From Our Editors
Author William Faulkner, satirist Stark Young, and art collector Mary Skipwith Buie share something in common—they've all lent their legacies to The University of Mississippi Museum. Originally opened in 1939, the complex encompasses the one-time home of Faulkner, Rowan Oak; registered Mississippi landmark Walton-Young Historic House, which housed famed satirist Stark; and a historic art museum built around Buie’s private collection. Today, the museum uses its three sites to preserve and showcase the artistic past and cultural heritage of the American South through exhibits, demonstrations, and education. Guides lead scheduled tours though the historic homes and the museum exhibitions to avoid waking napping sculptures.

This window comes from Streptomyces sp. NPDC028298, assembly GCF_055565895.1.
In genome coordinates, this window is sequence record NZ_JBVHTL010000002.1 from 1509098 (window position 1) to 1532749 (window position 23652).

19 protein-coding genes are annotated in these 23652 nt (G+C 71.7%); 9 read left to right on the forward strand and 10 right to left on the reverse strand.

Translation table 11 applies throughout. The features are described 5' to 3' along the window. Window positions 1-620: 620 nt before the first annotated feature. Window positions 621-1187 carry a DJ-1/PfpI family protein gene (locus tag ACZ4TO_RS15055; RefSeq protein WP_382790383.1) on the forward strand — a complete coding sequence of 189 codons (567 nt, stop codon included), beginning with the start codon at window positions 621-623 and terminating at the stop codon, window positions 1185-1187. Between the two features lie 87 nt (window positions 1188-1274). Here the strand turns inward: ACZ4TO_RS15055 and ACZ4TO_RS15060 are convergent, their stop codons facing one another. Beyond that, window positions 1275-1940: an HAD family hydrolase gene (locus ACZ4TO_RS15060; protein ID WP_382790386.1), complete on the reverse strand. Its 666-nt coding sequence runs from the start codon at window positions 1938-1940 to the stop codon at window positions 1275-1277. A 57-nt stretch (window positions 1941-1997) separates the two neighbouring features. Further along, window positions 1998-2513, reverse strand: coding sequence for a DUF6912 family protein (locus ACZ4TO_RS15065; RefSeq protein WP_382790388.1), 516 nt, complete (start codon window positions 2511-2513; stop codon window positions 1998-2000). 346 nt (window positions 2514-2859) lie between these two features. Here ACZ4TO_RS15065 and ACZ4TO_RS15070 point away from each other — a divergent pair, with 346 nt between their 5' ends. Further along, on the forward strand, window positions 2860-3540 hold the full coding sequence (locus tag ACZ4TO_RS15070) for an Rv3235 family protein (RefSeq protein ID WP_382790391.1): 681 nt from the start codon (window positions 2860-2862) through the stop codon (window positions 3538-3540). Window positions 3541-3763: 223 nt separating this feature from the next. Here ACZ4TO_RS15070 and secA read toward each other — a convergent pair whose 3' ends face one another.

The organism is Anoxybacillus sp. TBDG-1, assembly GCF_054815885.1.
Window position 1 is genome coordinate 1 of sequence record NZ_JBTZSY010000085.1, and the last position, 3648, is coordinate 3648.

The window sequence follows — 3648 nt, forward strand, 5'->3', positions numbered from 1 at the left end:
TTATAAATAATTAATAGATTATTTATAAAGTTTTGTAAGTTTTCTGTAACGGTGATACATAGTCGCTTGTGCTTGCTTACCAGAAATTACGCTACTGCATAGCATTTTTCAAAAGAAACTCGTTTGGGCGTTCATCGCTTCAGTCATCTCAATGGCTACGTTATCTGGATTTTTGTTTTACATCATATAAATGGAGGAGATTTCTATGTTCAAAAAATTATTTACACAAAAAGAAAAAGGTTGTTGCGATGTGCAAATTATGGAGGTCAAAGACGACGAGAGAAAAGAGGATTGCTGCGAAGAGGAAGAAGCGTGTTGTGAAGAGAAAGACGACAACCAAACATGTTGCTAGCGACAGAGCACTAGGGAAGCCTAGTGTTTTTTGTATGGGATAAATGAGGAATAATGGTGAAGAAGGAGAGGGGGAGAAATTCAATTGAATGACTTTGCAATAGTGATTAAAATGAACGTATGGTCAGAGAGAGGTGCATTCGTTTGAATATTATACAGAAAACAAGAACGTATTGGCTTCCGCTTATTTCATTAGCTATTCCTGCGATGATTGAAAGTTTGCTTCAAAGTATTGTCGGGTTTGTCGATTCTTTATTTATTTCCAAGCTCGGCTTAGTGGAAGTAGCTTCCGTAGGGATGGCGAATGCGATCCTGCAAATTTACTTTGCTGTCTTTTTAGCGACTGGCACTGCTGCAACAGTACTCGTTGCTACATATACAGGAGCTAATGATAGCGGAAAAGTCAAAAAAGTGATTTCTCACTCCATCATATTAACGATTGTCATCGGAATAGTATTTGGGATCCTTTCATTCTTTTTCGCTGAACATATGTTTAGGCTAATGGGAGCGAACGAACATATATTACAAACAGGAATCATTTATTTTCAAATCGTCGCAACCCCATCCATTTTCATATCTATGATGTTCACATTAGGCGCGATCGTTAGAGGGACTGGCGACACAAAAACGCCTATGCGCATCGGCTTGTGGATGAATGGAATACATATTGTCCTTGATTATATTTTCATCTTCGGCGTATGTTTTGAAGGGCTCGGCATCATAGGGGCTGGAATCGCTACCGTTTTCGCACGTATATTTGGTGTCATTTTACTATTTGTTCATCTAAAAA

Rotating exhibits center on genres such as Southern folk art by self-taught painters, ancient Chinese ceramics art, and mixed-media works by modern artists. The four permanent collections provide a home for lasting assemblages of 19th-century scientific instruments; Greek and Roman works of art; pieces by American modernists such as Georgia O’Keeffe, Arthur Dove, and John Marin; and a range of Civil War relics, antique costumes, and letters penned by George Washington and John Adams. As part of the museum's focus on education, instructors lead adult studio workshops on topics such as outdoor nature photography, woodcut printmaking, and watercolors. They also let younger artists explore exhibits, use studio space, and question German expressionism's use of forced perspective in ArtZone and summer camp programs.